Polyphenols of Camellia sinenesis decrease mortality, hepatic injury and generation of cytokines and reactive oxygen and nitrogen species after hemorrhage/resuscitation in rats

BMC Complement Altern Med. 2010 Aug 24:10:46. doi: 10.1186/1472-6882-10-46.

Abstract

Background: Reactive oxygen species (ROS) and reactive nitrogen species (RNS) are produced during hemorrhagic shock and resuscitation (H/R), which may contribute to multiple organ failure. The Aim of this study was to test the hypothesis that green tea (Camellia sinenesis) extract containing 85% polyphenols decreases injury after H/R in rats by scavenging ROS and RNS.

Methods: Female Sprague Dawley rats were given 100 mg polyphenol extract/kg body weight or vehicle 2 h prior to hemorrhagic shock. H/R was induced by two protocols: 1) withdrawal of blood to a mean arterial pressure of 40 mm Hg followed by further withdrawals to decrease blood pressure progressively to 28 mm Hg over 1 h (severe), and 2) withdrawal of blood to a sustained hypotension of 40 mm Hg for 1 h (moderate). Rats were then resuscitated over 1 h with 60% of the shed blood volume plus twice the shed blood volume of lactated Ringer's solution. Serum samples were collected at 10 min and 2 h after resuscitation. At 2 or 18 h, livers were harvested for cytokine and 3-nitrotyrosine quantification, immunohistochemical detection of 4-hydroxynonenol (4-HNE) and inducible nitric oxide synthase (iNOS) protein expression.

Results: After severe H/R, 18-h survival increased from 20% after vehicle to 70% after polyphenols (p < 0.05). After moderate H/R, survival was greater (80%) and not different between vehicle and polyphenols. In moderate H/R, serum alanine aminotransferase (ALT) increased at 10 min and 2 h postresuscitation to 345 and 545 IU/L, respectively. Polyphenol treatment blunted this increase to 153 and 252 IU/L at 10 min and 2 h (p < 0.01). Polyphenols also blunted increases in liver homogenates of TNFalpha (7.0 pg/mg with vehicle vs. 4.9 pg/mg with polyphenols, p < 0.05), IL-1beta (0.80 vs. 0.37 pg/mg, p < 0.05), IL-6 (6.9 vs. 5.1 pg/mg, p < 0.05) and nitrotyrosine (1.9 pg/mg vs. 0.6 pg/mg, p < 0.05) measured 18 h after H/R. Hepatic 4-HNE immunostaining indicative of lipid peroxidation also decreased from 4.8% after vehicle to 1.5% after polyphenols (p < 0.05). By contrast, polyphenols did not block increased iNOS expression at 2 h after H/R.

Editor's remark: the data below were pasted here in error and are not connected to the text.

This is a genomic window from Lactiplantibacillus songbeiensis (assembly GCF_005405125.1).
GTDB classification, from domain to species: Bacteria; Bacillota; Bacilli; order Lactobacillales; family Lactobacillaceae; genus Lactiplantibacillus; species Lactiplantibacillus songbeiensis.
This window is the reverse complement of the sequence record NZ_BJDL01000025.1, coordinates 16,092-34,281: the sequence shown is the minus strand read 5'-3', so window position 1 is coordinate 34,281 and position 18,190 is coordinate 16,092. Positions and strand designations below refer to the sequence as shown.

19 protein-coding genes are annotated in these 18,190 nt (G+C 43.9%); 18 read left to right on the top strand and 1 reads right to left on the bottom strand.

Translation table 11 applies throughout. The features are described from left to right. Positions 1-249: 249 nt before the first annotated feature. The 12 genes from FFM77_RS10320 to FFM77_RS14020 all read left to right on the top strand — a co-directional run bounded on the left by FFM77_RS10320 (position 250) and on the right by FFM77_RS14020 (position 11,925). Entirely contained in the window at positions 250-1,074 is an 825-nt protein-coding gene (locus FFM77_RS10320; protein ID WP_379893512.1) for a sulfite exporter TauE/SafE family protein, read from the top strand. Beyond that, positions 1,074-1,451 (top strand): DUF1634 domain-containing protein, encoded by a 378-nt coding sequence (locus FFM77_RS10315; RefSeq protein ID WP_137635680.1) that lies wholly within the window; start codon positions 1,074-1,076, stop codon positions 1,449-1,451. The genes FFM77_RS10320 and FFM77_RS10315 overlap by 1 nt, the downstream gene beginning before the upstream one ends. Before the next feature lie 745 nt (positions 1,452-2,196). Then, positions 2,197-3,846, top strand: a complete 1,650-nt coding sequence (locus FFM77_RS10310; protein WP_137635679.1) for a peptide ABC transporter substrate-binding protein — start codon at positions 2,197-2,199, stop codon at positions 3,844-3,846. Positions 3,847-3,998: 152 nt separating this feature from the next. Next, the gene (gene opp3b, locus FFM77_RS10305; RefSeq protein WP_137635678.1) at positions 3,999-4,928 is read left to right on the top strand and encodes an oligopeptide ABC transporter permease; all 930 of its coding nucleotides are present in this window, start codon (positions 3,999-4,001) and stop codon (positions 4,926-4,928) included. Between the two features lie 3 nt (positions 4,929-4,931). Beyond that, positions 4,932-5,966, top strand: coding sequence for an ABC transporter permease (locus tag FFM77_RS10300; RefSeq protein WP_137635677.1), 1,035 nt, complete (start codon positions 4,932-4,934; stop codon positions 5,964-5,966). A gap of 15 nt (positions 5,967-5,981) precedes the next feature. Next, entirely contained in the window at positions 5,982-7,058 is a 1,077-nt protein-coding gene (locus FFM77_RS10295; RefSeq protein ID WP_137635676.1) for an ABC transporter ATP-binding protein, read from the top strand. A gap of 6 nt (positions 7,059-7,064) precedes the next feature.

Conclusion: Polyphenols decrease ROS/RNS formation and are beneficial after hemorrhagic shock and resuscitation.

Publication types

  • Research Support, N.I.H., Extramural

MeSH terms

  • Alanine Transaminase / blood
  • Animals
  • Blood Transfusion
  • Camellia sinensis / chemistry*
  • Cytokines / metabolism
  • Female
  • Flavonoids / pharmacology
  • Flavonoids / therapeutic use*
  • Lipid Peroxidation / drug effects
  • Liver / drug effects
  • Liver / metabolism
  • Liver Diseases / metabolism
  • Liver Diseases / prevention & control*
  • Nitric Oxide Synthase Type II / metabolism
  • Phenols / pharmacology
  • Phenols / therapeutic use*
  • Phytotherapy
  • Plant Extracts / pharmacology
  • Plant Extracts / therapeutic use*
  • Polyphenols
  • Rats
  • Rats, Sprague-Dawley
  • Reactive Nitrogen Species / metabolism*
  • Reactive Oxygen Species / metabolism*
  • Resuscitation
  • Shock, Hemorrhagic / blood
  • Shock, Hemorrhagic / drug therapy*
  • Shock, Hemorrhagic / mortality
  • Tyrosine / analogs & derivatives
  • Tyrosine / metabolism

Substances

  • Cytokines
  • Flavonoids
  • Phenols
  • Plant Extracts
  • Polyphenols
  • Reactive Nitrogen Species
  • Reactive Oxygen Species
  • 3-nitrotyrosine
  • Tyrosine
  • Nitric Oxide Synthase Type II
  • Alanine Transaminase